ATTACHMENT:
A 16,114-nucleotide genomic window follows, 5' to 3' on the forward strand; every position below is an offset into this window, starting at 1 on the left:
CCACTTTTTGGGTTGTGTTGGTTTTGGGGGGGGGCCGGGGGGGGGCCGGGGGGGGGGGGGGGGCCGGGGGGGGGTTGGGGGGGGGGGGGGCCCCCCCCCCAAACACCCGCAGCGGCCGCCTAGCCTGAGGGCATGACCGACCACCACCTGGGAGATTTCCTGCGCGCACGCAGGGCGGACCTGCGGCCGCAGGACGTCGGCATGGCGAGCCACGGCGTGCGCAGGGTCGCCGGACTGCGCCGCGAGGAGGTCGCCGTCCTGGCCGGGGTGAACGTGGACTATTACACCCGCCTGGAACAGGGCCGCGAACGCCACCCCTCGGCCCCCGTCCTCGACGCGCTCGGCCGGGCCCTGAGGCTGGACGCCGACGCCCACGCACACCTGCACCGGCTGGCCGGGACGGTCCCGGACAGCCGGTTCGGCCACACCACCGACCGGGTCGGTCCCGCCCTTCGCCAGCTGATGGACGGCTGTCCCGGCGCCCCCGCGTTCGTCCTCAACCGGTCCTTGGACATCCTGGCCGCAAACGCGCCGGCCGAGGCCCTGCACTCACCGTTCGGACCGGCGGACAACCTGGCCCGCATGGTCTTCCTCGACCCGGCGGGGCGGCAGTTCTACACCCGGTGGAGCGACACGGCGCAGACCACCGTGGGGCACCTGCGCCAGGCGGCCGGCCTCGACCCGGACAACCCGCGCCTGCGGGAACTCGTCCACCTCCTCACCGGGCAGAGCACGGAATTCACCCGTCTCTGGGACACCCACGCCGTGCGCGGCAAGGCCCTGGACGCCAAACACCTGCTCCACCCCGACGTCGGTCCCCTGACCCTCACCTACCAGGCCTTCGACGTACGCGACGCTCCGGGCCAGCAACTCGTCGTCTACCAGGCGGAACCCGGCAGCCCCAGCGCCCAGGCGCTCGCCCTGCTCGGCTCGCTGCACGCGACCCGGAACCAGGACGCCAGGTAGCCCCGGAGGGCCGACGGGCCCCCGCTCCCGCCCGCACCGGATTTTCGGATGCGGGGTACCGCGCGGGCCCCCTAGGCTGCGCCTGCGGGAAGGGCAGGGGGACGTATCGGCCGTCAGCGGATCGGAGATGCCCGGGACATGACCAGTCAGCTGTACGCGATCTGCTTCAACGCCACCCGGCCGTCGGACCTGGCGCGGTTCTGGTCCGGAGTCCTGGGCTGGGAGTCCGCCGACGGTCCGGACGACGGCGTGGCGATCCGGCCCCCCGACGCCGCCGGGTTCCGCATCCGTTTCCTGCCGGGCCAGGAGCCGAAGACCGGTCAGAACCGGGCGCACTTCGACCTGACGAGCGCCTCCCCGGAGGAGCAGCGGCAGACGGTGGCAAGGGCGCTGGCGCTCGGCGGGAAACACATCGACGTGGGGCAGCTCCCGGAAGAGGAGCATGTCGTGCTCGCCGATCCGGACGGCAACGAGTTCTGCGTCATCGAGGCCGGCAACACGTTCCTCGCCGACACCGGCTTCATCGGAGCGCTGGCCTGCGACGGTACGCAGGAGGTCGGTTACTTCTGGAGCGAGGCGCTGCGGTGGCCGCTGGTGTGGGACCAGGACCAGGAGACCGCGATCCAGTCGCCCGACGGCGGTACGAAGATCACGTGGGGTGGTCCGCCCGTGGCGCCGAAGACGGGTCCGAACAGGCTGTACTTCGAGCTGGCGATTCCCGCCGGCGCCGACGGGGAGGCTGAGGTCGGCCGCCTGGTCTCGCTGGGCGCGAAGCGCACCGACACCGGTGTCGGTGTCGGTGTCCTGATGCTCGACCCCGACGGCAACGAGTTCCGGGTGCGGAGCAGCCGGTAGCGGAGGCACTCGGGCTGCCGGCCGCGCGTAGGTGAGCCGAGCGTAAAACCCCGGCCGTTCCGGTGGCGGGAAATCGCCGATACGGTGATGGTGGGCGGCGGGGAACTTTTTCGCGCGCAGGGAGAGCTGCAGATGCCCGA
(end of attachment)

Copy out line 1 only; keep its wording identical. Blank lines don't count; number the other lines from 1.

A 16,114-nucleotide genomic window follows, 5' to 3' on the forward strand; every position below is an offset into this window, starting at 1 on the left: